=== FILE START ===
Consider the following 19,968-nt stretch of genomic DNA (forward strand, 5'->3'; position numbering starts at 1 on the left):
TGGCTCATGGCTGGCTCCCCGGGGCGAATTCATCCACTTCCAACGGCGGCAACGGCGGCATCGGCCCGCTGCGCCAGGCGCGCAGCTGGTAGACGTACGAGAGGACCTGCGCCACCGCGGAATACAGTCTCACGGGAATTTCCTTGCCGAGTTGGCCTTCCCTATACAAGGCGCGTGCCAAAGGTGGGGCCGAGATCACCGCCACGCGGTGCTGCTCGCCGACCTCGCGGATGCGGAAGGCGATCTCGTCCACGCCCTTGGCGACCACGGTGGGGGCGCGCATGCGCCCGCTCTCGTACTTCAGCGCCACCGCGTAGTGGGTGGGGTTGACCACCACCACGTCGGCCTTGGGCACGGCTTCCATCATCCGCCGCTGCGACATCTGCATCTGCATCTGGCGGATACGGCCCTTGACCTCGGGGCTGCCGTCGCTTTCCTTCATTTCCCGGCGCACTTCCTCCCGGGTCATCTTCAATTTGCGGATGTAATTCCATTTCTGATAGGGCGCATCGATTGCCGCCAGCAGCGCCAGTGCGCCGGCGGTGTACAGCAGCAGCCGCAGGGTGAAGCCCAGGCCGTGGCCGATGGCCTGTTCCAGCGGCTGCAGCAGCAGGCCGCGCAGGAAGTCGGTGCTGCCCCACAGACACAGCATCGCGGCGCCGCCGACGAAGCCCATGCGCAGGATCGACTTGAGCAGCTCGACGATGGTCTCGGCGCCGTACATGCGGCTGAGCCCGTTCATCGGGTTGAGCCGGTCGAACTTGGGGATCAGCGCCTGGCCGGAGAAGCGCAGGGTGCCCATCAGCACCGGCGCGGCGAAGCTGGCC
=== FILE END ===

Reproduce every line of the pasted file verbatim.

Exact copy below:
Consider the following 19,968-nt stretch of genomic DNA (forward strand, 5'->3'; position numbering starts at 1 on the left):
TGGCTCATGGCTGGCTCCCCGGGGCGAATTCATCCACTTCCAACGGCGGCAACGGCGGCATCGGCCCGCTGCGCCAGGCGCGCAGCTGGTAGACGTACGAGAGGACCTGCGCCACCGCGGAATACAGTCTCACGGGAATTTCCTTGCCGAGTTGGCCTTCCCTATACAAGGCGCGTGCCAAAGGTGGGGCCGAGATCACCGCCACGCGGTGCTGCTCGCCGACCTCGCGGATGCGGAAGGCGATCTCGTCCACGCCCTTGGCGACCACGGTGGGGGCGCGCATGCGCCCGCTCTCGTACTTCAGCGCCACCGCGTAGTGGGTGGGGTTGACCACCACCACGTCGGCCTTGGGCACGGCTTCCATCATCCGCCGCTGCGACATCTGCATCTGCATCTGGCGGATACGGCCCTTGACCTCGGGGCTGCCGTCGCTTTCCTTCATTTCCCGGCGCACTTCCTCCCGGGTCATCTTCAATTTGCGGATGTAATTCCATTTCTGATAGGGCGCATCGATTGCCGCCAGCAGCGCCAGTGCGCCGGCGGTGTACAGCAGCAGCCGCAGGGTGAAGCCCAGGCCGTGGCCGATGGCCTGTTCCAGCGGCTGCAGCAGCAGGCCGCGCAGGAAGTCGGTGCTGCCCCACAGACACAGCATCGCGGCGCCGCCGACGAAGCCCATGCGCAGGATCGACTTGAGCAGCTCGACGATGGTCTCGGCGCCGTACATGCGGCTGAGCCCGTTCATCGGGTTGAGCCGGTCGAACTTGGGGATCAGCGCCTGGCCGGAGAAGCGCAGGGTGCCCATCAGCACCGGCGCGGCGAAGCTGGCC